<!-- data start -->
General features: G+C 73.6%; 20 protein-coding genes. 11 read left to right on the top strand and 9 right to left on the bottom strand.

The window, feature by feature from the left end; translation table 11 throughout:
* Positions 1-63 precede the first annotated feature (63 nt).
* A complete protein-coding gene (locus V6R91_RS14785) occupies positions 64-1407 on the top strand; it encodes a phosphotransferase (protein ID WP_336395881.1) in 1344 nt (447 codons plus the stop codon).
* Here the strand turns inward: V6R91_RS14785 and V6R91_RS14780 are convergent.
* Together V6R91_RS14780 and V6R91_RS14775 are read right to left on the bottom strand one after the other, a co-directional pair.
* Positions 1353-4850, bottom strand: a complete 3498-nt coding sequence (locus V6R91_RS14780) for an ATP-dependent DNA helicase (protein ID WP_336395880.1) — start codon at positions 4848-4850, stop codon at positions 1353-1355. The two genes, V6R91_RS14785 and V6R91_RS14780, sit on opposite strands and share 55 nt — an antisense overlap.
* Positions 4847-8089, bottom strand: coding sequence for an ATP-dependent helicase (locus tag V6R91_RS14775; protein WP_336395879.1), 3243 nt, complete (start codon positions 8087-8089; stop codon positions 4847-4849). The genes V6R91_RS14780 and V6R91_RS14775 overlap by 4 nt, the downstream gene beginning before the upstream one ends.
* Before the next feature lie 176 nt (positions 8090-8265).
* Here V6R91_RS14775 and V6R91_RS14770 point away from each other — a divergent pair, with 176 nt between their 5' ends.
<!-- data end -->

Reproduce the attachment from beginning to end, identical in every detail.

General features: G+C 73.6%; 20 protein-coding genes. 11 read left to right on the top strand and 9 right to left on the bottom strand.

The window, feature by feature from the left end; translation table 11 throughout:
* Positions 1-63 precede the first annotated feature (63 nt).
* A complete protein-coding gene (locus V6R91_RS14785) occupies positions 64-1407 on the top strand; it encodes a phosphotransferase (protein ID WP_336395881.1) in 1344 nt (447 codons plus the stop codon).
* Here the strand turns inward: V6R91_RS14785 and V6R91_RS14780 are convergent.
* Together V6R91_RS14780 and V6R91_RS14775 are read right to left on the bottom strand one after the other, a co-directional pair.
* Positions 1353-4850, bottom strand: a complete 3498-nt coding sequence (locus V6R91_RS14780) for an ATP-dependent DNA helicase (protein ID WP_336395880.1) — start codon at positions 4848-4850, stop codon at positions 1353-1355. The two genes, V6R91_RS14785 and V6R91_RS14780, sit on opposite strands and share 55 nt — an antisense overlap.
* Positions 4847-8089, bottom strand: coding sequence for an ATP-dependent helicase (locus tag V6R91_RS14775; protein WP_336395879.1), 3243 nt, complete (start codon positions 8087-8089; stop codon positions 4847-4849). The genes V6R91_RS14780 and V6R91_RS14775 overlap by 4 nt, the downstream gene beginning before the upstream one ends.
* Before the next feature lie 176 nt (positions 8090-8265).
* Here V6R91_RS14775 and V6R91_RS14770 point away from each other — a divergent pair, with 176 nt between their 5' ends.